We perceive the problem here as one of fundamental fairness to a party in arbitration. This is not a case where the arbitrator generally considered the parties' arguments in light of all the contract provisions. See, e.g., N.J. Transit, supra, 187 N.J. at 555. Rather, the arbitrator utterly disregarded the arguments of both sides and decided the case on the basis of a provision that neither party cited, relied upon or even had notice was at issue. Such action constitutes a type of procedural misbehavior prejudicial to the rights of a party and is sufficient to warrant vacating the award under N.J.S.A. 2A:24-8(c). See, generally, Brotherton, Inc. v. Kreielsheimer, 8 N.J. 66, 70 (1951) ("The obligation of arbitrators . . . is to act fairly and impartially and to determine the cause upon the evidence adduced before them at the hearing.").

A proceeding which affects property rights and is accorded finality in the law must be conducted in accordance with the fundamental requirements of due process. Mullane v. Cent. Hanover B. & T. Co., 339 U.S. 306, 314, 70 S. Ct. 652, 657, 94 L. Ed. 865, 873 (1950); Montville v. Block 69, Lot 10, 74 N.J. 1, 10 (1977); see also Bechler v. Parsekian, 36 N.J. 242, 256 (1961). "Administrative due process is generally satisfied if 'the parties had adequate notice, a chance to know opposing evidence, and the opportunity to present evidence and argument in response[.]'" Moore v. Dep't of Corr., 335 N.J. Super. 103, 108 (App. Div. 2000) (quoting In re Dep't of Ins. Order, 129 N.J. 365, 382 (1992)). Such standards apply, as well, to arbitration proceedings where the awards are accorded finality in the law. See Manchester Twp. Bd. of Ed. v. Thomas P. Carney, Inc., 199 N.J. Super. 266, 274 (App. Div. 1985) ("the parties to arbitration are entitled to a full hearing"); Johowern Corp. v. Affiliated Interior Designers, Inc., 187 N.J. Super. 195, 199-200 (App. Div. 1982) (parties have a right to a "fair and reasonable opportunity to be heard by the arbitrators.").

By predicating his ruling upon an issue that neither party raised nor had notice of, the arbitrator effectively denied the parties the right to marshal evidence and be heard on the pivotal issue identified by the arbitrator. Fundamental fairness requires, at the very least, notice of claim and the right to be heard.

No matter how innocently conceived, the arbitrator's election to decide the case before him without reference to the issues of law raised by the parties, and upon an issue of law that neither side relied upon nor had the opportunity to address, deprived the Township of notice and an opportunity to be heard.

Further, by predicating his decision upon the term "bargaining unit work" - a term neither used nor defined in the CNA - the arbitrator violated Article XVII(g) which states that an arbitrator is bound by the provisions of the agreement and "shall not have the authority to amend, expand, modify, alter, replace, or change any of the provisions. . . [.]"

As we have explained, an arbitrator may not "disregard the terms of the parties' agreement" or "rewrite the contract for the parties." Cnty. Coll. of Morris Staff Ass'n, supra, 100 N.J. at 383; see also Commc'ns Workers of Am. v. Monmouth Cnty. Bd. of Soc. Servs., 96 N.J. 442, 448 (1984) (noting that when contractual limits on arbitral authority are not heeded, arbitrator exceeds his powers). To be enforced, the award must "draw its essence from the collective bargaining agreement." United Steelworkers of Am. v. Enterprise Wheel & Car Corp., 363 U.S. 593, 597, 80 S. Ct. 1358, 1361, 4 L. Ed. 2d 1424, 1428 (1960); Cnty. Coll. of Morris Staff Ass'n, supra, 100 N.J. at 391-92; Belardinelli v. Werner Cont'l., Inc., 128 N.J. Super. 1, 7 (App. Div. 1974).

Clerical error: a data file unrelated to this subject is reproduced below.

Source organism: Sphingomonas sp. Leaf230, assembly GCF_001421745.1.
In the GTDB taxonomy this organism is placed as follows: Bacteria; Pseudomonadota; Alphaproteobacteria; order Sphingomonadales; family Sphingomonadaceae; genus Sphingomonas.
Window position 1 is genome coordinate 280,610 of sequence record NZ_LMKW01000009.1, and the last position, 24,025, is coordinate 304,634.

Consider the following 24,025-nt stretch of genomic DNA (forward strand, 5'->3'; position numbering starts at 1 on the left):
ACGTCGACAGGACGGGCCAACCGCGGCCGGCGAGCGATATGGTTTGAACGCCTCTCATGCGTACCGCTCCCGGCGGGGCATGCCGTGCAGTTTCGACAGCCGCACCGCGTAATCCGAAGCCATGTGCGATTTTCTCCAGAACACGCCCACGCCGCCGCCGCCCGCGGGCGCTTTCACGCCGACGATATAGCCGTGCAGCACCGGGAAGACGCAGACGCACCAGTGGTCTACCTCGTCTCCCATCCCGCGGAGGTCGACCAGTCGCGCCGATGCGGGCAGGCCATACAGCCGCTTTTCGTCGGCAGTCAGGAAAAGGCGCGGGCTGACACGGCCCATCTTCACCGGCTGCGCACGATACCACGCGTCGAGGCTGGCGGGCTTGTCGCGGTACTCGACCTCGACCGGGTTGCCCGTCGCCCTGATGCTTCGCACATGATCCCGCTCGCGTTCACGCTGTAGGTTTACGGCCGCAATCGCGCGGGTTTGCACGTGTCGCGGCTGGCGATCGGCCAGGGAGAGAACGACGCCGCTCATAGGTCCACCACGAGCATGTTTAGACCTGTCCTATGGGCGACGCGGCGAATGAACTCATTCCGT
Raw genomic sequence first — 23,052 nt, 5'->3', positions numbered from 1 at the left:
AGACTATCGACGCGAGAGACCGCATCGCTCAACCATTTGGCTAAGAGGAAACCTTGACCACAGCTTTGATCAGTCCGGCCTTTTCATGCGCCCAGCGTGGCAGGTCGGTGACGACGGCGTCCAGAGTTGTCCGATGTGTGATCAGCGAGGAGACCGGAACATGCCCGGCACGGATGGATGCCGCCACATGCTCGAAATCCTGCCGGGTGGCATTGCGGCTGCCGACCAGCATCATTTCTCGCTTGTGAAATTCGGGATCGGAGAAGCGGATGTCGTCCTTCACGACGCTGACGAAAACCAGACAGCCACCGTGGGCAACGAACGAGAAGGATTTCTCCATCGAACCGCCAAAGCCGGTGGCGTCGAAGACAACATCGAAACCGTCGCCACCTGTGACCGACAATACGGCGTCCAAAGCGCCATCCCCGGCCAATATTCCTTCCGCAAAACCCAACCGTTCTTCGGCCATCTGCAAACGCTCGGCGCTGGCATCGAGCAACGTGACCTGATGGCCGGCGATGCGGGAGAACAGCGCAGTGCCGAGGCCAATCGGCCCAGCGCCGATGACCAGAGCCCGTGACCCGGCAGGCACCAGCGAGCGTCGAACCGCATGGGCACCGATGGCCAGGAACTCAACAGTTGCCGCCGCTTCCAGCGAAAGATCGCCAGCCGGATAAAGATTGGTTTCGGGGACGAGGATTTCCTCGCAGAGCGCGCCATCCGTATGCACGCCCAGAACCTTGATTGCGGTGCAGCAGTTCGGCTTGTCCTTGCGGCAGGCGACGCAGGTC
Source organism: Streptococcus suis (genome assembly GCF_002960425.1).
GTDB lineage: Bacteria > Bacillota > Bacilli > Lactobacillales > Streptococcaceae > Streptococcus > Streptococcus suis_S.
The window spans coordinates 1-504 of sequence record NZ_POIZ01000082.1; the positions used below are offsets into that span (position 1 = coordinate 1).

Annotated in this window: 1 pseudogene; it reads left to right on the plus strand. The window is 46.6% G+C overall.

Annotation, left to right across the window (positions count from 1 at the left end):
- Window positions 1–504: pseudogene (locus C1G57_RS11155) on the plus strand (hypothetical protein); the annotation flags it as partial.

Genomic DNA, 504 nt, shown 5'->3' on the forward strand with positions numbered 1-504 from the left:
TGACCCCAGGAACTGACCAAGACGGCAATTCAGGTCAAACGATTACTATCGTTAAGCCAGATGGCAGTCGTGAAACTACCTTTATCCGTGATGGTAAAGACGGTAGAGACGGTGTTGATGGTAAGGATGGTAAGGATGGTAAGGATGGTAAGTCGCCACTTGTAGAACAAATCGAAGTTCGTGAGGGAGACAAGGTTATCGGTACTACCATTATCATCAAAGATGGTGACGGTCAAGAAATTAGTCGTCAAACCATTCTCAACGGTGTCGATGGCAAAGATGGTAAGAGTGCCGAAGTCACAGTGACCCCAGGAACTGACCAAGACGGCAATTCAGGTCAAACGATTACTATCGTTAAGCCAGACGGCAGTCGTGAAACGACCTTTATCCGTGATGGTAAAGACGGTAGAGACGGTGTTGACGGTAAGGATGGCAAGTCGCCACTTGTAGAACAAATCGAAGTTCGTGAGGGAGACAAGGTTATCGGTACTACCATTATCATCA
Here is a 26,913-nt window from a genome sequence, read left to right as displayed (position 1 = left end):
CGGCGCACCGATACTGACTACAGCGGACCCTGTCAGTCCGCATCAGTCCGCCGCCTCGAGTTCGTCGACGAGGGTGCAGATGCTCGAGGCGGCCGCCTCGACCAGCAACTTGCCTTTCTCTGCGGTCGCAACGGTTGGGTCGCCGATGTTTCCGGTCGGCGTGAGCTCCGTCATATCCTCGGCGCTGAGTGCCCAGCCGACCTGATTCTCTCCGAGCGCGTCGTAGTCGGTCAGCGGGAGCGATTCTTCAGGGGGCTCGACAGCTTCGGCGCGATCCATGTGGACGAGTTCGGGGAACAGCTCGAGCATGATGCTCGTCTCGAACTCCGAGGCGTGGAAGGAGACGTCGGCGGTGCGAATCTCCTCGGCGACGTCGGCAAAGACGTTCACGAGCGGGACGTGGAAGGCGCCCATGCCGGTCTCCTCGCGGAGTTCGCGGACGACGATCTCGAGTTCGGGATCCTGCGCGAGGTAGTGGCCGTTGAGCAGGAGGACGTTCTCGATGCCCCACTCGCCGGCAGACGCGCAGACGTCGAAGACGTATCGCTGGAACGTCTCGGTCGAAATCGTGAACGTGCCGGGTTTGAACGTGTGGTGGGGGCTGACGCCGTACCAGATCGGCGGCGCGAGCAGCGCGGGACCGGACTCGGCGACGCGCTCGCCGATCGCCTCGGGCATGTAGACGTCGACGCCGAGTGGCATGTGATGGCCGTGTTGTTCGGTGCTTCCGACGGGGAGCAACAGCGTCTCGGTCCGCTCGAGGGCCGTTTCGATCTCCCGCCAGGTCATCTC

Although the arbitrator may not contradict unambiguous language in the CNA, he is not limited to a perfunctory application of its provisions in isolation and without consideration of other provisions in the CNA he may find applicable. It is his construction of the agreement as a whole that is bargained for by the parties. PBA, Local 11, supra, 205 N.J. at 430; Linden, supra, 202 N.J. at 276. Moreover, where a term is not defined, an arbitrator may "fill in the gap and give meaning to that term." Id. at 277.

Here, however, the arbitrator went wide of the mark by incorporating a term into the CNA that is not there to begin with, and then compounded the problem by deciding the arbitration upon that undefined term. By doing so, the arbitrator violated N.J.S.A. 2A:24-8(d). Cnty. Coll. of Morris Staff Ass'n, supra, 100 N.J. at 392 ("[A]n arbitrator may not disregard the terms of the parties' agreement, nor may he rewrite the contract for the parties.").

We address neither the merits of the arbitrator's award nor the trial judge's thoughtful application of the "reasonably debatable" standard. However, the award was reached on the basis of a procedural flaw that prejudiced the Township.

We remedy this flaw by vacating the arbitration award and remanding the matter to the arbitrator. We do not address the arbitrator's analysis of the impact of Article I and we do not preclude the arbitrator from again considering Article I in an opinion and award. We direct that the arbitrator confer with the parties about the need to present additional evidence, if any, that may affect any consideration of Article I, and allow the parties to present argument with respect to its applicability here. We also direct the arbitrator to address the contentions of the parties respecting the applicability of the other articles in the CNA which they raised in their post-hearing submissions.

We do not retain jurisdiction.